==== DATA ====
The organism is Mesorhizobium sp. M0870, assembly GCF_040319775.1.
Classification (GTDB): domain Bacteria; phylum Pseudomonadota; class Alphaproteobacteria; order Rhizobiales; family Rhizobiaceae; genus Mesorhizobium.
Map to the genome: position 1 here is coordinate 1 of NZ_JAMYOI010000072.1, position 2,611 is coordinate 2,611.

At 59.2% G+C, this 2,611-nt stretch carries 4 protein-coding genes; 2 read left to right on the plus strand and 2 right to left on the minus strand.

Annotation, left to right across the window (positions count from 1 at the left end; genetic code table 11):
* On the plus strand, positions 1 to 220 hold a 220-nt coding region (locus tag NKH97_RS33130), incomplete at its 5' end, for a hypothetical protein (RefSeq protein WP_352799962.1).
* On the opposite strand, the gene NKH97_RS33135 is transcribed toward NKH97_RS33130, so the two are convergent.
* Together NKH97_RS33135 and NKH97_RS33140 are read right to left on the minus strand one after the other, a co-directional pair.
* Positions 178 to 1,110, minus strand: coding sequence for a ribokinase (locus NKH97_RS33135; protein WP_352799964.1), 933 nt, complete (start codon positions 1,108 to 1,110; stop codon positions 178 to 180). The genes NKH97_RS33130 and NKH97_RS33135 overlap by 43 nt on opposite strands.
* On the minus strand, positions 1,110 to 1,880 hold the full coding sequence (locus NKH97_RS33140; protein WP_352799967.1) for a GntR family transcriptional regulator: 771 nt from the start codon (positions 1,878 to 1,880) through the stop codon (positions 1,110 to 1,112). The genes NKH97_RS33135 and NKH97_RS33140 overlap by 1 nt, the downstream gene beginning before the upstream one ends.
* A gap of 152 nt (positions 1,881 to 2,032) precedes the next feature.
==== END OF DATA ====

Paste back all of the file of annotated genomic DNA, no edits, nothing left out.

The organism is Mesorhizobium sp. M0870, assembly GCF_040319775.1.
Classification (GTDB): domain Bacteria; phylum Pseudomonadota; class Alphaproteobacteria; order Rhizobiales; family Rhizobiaceae; genus Mesorhizobium.
Map to the genome: position 1 here is coordinate 1 of NZ_JAMYOI010000072.1, position 2,611 is coordinate 2,611.

At 59.2% G+C, this 2,611-nt stretch carries 4 protein-coding genes; 2 read left to right on the plus strand and 2 right to left on the minus strand.

Annotation, left to right across the window (positions count from 1 at the left end; genetic code table 11):
* On the plus strand, positions 1 to 220 hold a 220-nt coding region (locus tag NKH97_RS33130), incomplete at its 5' end, for a hypothetical protein (RefSeq protein WP_352799962.1).
* On the opposite strand, the gene NKH97_RS33135 is transcribed toward NKH97_RS33130, so the two are convergent.
* Together NKH97_RS33135 and NKH97_RS33140 are read right to left on the minus strand one after the other, a co-directional pair.
* Positions 178 to 1,110, minus strand: coding sequence for a ribokinase (locus NKH97_RS33135; protein WP_352799964.1), 933 nt, complete (start codon positions 1,108 to 1,110; stop codon positions 178 to 180). The genes NKH97_RS33130 and NKH97_RS33135 overlap by 43 nt on opposite strands.
* On the minus strand, positions 1,110 to 1,880 hold the full coding sequence (locus NKH97_RS33140; protein WP_352799967.1) for a GntR family transcriptional regulator: 771 nt from the start codon (positions 1,878 to 1,880) through the stop codon (positions 1,110 to 1,112). The genes NKH97_RS33135 and NKH97_RS33140 overlap by 1 nt, the downstream gene beginning before the upstream one ends.
* A gap of 152 nt (positions 1,881 to 2,032) precedes the next feature.